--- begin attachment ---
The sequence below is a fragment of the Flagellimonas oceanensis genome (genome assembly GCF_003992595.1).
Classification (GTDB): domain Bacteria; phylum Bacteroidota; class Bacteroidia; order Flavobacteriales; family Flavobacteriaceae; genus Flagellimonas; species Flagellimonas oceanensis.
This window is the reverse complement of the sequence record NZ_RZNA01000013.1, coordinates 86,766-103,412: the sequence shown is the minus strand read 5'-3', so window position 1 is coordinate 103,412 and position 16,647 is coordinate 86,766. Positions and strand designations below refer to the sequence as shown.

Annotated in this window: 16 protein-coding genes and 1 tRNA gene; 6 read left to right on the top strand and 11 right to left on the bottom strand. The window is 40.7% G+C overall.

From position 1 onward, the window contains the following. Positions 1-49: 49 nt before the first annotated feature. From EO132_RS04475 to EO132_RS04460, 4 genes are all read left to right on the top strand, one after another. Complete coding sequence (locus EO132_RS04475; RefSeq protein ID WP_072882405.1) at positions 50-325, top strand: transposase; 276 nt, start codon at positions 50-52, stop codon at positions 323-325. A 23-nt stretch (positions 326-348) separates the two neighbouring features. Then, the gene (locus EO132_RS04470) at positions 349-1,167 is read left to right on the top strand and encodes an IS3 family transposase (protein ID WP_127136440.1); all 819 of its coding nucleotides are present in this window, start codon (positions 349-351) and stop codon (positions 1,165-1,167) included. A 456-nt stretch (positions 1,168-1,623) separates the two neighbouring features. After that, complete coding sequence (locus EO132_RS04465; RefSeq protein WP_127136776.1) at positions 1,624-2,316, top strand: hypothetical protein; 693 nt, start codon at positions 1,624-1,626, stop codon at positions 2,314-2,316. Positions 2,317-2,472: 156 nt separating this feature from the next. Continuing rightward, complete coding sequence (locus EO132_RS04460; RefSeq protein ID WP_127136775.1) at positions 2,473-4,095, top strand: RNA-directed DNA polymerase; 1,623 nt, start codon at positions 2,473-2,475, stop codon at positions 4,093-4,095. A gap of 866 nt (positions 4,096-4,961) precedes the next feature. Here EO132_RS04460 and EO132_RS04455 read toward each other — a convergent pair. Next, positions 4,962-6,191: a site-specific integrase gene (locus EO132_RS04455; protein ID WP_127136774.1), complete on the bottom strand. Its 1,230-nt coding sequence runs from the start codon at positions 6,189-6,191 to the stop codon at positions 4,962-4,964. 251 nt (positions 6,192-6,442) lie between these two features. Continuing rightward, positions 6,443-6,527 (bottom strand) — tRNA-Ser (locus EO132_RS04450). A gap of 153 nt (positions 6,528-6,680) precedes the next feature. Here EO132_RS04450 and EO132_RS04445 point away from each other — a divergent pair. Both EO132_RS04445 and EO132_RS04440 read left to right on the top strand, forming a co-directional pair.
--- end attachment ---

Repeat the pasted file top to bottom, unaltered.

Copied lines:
The sequence below is a fragment of the Flagellimonas oceanensis genome (genome assembly GCF_003992595.1).
Classification (GTDB): domain Bacteria; phylum Bacteroidota; class Bacteroidia; order Flavobacteriales; family Flavobacteriaceae; genus Flagellimonas; species Flagellimonas oceanensis.
This window is the reverse complement of the sequence record NZ_RZNA01000013.1, coordinates 86,766-103,412: the sequence shown is the minus strand read 5'-3', so window position 1 is coordinate 103,412 and position 16,647 is coordinate 86,766. Positions and strand designations below refer to the sequence as shown.

Annotated in this window: 16 protein-coding genes and 1 tRNA gene; 6 read left to right on the top strand and 11 right to left on the bottom strand. The window is 40.7% G+C overall.

From position 1 onward, the window contains the following. Positions 1-49: 49 nt before the first annotated feature. From EO132_RS04475 to EO132_RS04460, 4 genes are all read left to right on the top strand, one after another. Complete coding sequence (locus EO132_RS04475; RefSeq protein ID WP_072882405.1) at positions 50-325, top strand: transposase; 276 nt, start codon at positions 50-52, stop codon at positions 323-325. A 23-nt stretch (positions 326-348) separates the two neighbouring features. Then, the gene (locus EO132_RS04470) at positions 349-1,167 is read left to right on the top strand and encodes an IS3 family transposase (protein ID WP_127136440.1); all 819 of its coding nucleotides are present in this window, start codon (positions 349-351) and stop codon (positions 1,165-1,167) included. A 456-nt stretch (positions 1,168-1,623) separates the two neighbouring features. After that, complete coding sequence (locus EO132_RS04465; RefSeq protein WP_127136776.1) at positions 1,624-2,316, top strand: hypothetical protein; 693 nt, start codon at positions 1,624-1,626, stop codon at positions 2,314-2,316. Positions 2,317-2,472: 156 nt separating this feature from the next. Continuing rightward, complete coding sequence (locus EO132_RS04460; RefSeq protein ID WP_127136775.1) at positions 2,473-4,095, top strand: RNA-directed DNA polymerase; 1,623 nt, start codon at positions 2,473-2,475, stop codon at positions 4,093-4,095. A gap of 866 nt (positions 4,096-4,961) precedes the next feature. Here EO132_RS04460 and EO132_RS04455 read toward each other — a convergent pair. Next, positions 4,962-6,191: a site-specific integrase gene (locus EO132_RS04455; protein ID WP_127136774.1), complete on the bottom strand. Its 1,230-nt coding sequence runs from the start codon at positions 6,189-6,191 to the stop codon at positions 4,962-4,964. 251 nt (positions 6,192-6,442) lie between these two features. Continuing rightward, positions 6,443-6,527 (bottom strand) — tRNA-Ser (locus EO132_RS04450). A gap of 153 nt (positions 6,528-6,680) precedes the next feature. Here EO132_RS04450 and EO132_RS04445 point away from each other — a divergent pair. Both EO132_RS04445 and EO132_RS04440 read left to right on the top strand, forming a co-directional pair.